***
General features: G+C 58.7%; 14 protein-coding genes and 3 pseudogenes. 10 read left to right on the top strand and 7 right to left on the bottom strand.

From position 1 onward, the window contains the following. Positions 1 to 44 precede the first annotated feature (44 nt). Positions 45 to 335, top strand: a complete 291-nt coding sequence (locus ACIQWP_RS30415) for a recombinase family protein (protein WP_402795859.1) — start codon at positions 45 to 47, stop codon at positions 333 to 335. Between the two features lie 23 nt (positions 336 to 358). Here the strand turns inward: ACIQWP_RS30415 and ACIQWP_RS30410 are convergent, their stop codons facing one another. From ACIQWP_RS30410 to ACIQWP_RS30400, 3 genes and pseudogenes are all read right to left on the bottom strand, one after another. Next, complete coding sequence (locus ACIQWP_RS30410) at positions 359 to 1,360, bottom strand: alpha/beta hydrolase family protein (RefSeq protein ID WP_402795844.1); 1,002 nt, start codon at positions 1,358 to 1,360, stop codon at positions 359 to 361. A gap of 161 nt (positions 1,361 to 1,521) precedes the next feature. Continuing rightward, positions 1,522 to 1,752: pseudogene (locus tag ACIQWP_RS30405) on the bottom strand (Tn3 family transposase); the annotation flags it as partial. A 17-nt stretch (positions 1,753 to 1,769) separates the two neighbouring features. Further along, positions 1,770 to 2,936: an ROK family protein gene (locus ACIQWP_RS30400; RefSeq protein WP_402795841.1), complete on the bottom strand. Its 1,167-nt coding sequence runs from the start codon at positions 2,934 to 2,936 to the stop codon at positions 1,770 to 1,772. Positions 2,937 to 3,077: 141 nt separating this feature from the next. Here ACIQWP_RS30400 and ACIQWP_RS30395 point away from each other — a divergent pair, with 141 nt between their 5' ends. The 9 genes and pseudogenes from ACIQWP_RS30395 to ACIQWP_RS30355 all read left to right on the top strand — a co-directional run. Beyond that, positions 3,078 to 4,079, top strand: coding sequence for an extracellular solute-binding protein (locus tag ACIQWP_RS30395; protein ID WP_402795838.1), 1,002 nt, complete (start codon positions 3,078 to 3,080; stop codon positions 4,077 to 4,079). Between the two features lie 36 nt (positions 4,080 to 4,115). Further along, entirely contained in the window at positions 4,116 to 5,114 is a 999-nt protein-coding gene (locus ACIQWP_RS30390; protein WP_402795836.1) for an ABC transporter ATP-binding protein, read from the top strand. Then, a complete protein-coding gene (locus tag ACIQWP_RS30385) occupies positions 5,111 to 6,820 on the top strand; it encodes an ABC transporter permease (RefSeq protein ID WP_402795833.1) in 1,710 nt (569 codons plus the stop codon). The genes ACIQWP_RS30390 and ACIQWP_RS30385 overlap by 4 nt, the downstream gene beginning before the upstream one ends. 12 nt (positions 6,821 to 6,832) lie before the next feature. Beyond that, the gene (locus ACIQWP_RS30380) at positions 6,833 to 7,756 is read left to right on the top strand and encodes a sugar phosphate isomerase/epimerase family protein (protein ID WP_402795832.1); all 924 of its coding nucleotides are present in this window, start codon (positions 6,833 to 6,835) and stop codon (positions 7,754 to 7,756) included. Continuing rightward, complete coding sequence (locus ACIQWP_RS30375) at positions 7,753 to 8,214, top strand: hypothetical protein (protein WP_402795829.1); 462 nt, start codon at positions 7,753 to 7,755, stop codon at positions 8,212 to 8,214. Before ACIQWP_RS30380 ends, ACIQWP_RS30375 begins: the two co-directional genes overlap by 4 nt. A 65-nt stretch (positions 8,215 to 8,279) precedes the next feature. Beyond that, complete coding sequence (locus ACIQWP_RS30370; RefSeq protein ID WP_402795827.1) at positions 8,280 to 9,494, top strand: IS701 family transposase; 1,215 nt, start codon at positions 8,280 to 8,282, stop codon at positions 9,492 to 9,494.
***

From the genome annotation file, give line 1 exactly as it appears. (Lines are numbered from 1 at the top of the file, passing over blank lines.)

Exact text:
General features: G+C 58.7%; 14 protein-coding genes and 3 pseudogenes. 10 read left to right on the top strand and 7 right to left on the bottom strand.